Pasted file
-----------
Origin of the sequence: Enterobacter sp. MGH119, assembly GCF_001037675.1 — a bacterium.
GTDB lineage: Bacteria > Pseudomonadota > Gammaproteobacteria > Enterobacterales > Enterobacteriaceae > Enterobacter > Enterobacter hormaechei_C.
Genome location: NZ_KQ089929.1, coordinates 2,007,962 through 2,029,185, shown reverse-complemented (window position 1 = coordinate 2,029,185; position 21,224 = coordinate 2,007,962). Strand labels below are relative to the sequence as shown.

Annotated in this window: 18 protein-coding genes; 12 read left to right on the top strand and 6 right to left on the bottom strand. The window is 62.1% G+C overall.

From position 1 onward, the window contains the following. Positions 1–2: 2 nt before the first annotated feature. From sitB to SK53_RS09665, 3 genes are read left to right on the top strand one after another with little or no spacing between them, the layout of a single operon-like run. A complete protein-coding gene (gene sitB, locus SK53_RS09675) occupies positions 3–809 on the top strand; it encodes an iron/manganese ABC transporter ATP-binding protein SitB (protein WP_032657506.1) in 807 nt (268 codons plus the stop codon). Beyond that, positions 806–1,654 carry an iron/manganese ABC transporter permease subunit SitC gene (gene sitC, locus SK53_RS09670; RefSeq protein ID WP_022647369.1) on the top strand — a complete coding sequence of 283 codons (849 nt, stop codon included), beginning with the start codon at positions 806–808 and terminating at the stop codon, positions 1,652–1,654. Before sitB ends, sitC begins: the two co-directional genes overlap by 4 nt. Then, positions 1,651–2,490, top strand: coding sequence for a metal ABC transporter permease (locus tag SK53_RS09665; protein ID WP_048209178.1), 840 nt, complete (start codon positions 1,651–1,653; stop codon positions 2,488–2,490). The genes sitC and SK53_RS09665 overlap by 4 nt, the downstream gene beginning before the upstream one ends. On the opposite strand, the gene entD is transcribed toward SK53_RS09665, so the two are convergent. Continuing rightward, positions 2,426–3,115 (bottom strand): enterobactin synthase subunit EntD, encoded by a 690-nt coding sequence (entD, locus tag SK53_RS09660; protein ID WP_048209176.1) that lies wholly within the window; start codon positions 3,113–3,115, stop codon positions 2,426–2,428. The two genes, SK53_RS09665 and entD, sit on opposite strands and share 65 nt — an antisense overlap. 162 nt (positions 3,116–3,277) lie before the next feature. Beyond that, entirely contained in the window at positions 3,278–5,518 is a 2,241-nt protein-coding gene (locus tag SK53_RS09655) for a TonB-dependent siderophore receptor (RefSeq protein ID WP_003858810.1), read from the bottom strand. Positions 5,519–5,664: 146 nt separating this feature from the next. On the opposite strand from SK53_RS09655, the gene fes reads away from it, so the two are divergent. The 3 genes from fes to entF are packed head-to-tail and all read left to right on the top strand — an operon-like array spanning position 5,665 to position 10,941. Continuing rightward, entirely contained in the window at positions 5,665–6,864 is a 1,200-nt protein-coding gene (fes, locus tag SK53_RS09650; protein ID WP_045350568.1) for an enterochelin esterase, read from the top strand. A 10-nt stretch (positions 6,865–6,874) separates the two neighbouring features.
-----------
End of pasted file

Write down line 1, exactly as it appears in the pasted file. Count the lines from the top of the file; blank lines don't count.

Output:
Origin of the sequence: Enterobacter sp. MGH119, assembly GCF_001037675.1 — a bacterium.